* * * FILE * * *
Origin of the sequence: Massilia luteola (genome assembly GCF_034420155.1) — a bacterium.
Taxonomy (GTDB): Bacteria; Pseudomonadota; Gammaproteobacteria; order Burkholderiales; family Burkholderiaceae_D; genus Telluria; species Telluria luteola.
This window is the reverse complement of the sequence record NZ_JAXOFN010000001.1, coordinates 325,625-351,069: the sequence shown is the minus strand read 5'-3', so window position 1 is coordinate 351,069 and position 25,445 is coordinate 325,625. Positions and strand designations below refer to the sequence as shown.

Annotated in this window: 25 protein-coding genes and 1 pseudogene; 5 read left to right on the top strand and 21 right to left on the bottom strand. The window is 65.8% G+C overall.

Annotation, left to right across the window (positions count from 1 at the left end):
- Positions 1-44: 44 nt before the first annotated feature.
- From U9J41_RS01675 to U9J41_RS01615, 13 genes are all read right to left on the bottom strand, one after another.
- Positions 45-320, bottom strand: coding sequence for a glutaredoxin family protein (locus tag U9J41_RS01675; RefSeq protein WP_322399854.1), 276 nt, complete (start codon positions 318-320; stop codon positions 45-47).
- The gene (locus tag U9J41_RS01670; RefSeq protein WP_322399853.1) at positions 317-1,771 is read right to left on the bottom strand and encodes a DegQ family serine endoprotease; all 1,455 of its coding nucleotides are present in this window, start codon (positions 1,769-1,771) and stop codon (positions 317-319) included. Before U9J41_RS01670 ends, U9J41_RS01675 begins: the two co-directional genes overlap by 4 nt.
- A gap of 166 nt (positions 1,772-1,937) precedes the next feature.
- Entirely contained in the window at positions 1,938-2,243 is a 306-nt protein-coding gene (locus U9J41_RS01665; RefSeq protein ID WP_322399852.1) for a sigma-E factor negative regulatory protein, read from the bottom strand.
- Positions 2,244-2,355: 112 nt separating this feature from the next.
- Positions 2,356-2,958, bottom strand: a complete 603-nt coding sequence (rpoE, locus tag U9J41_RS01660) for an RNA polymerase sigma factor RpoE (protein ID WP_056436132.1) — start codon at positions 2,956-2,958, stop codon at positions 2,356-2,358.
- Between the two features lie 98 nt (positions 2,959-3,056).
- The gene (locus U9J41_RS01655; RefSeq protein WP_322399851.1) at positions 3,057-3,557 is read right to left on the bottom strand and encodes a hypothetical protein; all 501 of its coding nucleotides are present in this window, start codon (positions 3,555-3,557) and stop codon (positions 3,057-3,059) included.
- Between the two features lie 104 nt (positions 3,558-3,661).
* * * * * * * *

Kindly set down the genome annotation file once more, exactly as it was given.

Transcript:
Origin of the sequence: Massilia luteola (genome assembly GCF_034420155.1) — a bacterium.
Taxonomy (GTDB): Bacteria; Pseudomonadota; Gammaproteobacteria; order Burkholderiales; family Burkholderiaceae_D; genus Telluria; species Telluria luteola.
This window is the reverse complement of the sequence record NZ_JAXOFN010000001.1, coordinates 325,625-351,069: the sequence shown is the minus strand read 5'-3', so window position 1 is coordinate 351,069 and position 25,445 is coordinate 325,625. Positions and strand designations below refer to the sequence as shown.

Annotated in this window: 25 protein-coding genes and 1 pseudogene; 5 read left to right on the top strand and 21 right to left on the bottom strand. The window is 65.8% G+C overall.

Annotation, left to right across the window (positions count from 1 at the left end):
- Positions 1-44: 44 nt before the first annotated feature.
- From U9J41_RS01675 to U9J41_RS01615, 13 genes are all read right to left on the bottom strand, one after another.
- Positions 45-320, bottom strand: coding sequence for a glutaredoxin family protein (locus tag U9J41_RS01675; RefSeq protein WP_322399854.1), 276 nt, complete (start codon positions 318-320; stop codon positions 45-47).
- The gene (locus tag U9J41_RS01670; RefSeq protein WP_322399853.1) at positions 317-1,771 is read right to left on the bottom strand and encodes a DegQ family serine endoprotease; all 1,455 of its coding nucleotides are present in this window, start codon (positions 1,769-1,771) and stop codon (positions 317-319) included. Before U9J41_RS01670 ends, U9J41_RS01675 begins: the two co-directional genes overlap by 4 nt.
- A gap of 166 nt (positions 1,772-1,937) precedes the next feature.
- Entirely contained in the window at positions 1,938-2,243 is a 306-nt protein-coding gene (locus U9J41_RS01665; RefSeq protein ID WP_322399852.1) for a sigma-E factor negative regulatory protein, read from the bottom strand.
- Positions 2,244-2,355: 112 nt separating this feature from the next.
- Positions 2,356-2,958, bottom strand: a complete 603-nt coding sequence (rpoE, locus tag U9J41_RS01660) for an RNA polymerase sigma factor RpoE (protein ID WP_056436132.1) — start codon at positions 2,956-2,958, stop codon at positions 2,356-2,358.
- Between the two features lie 98 nt (positions 2,959-3,056).
- The gene (locus U9J41_RS01655; RefSeq protein WP_322399851.1) at positions 3,057-3,557 is read right to left on the bottom strand and encodes a hypothetical protein; all 501 of its coding nucleotides are present in this window, start codon (positions 3,555-3,557) and stop codon (positions 3,057-3,059) included.
- Between the two features lie 104 nt (positions 3,558-3,661).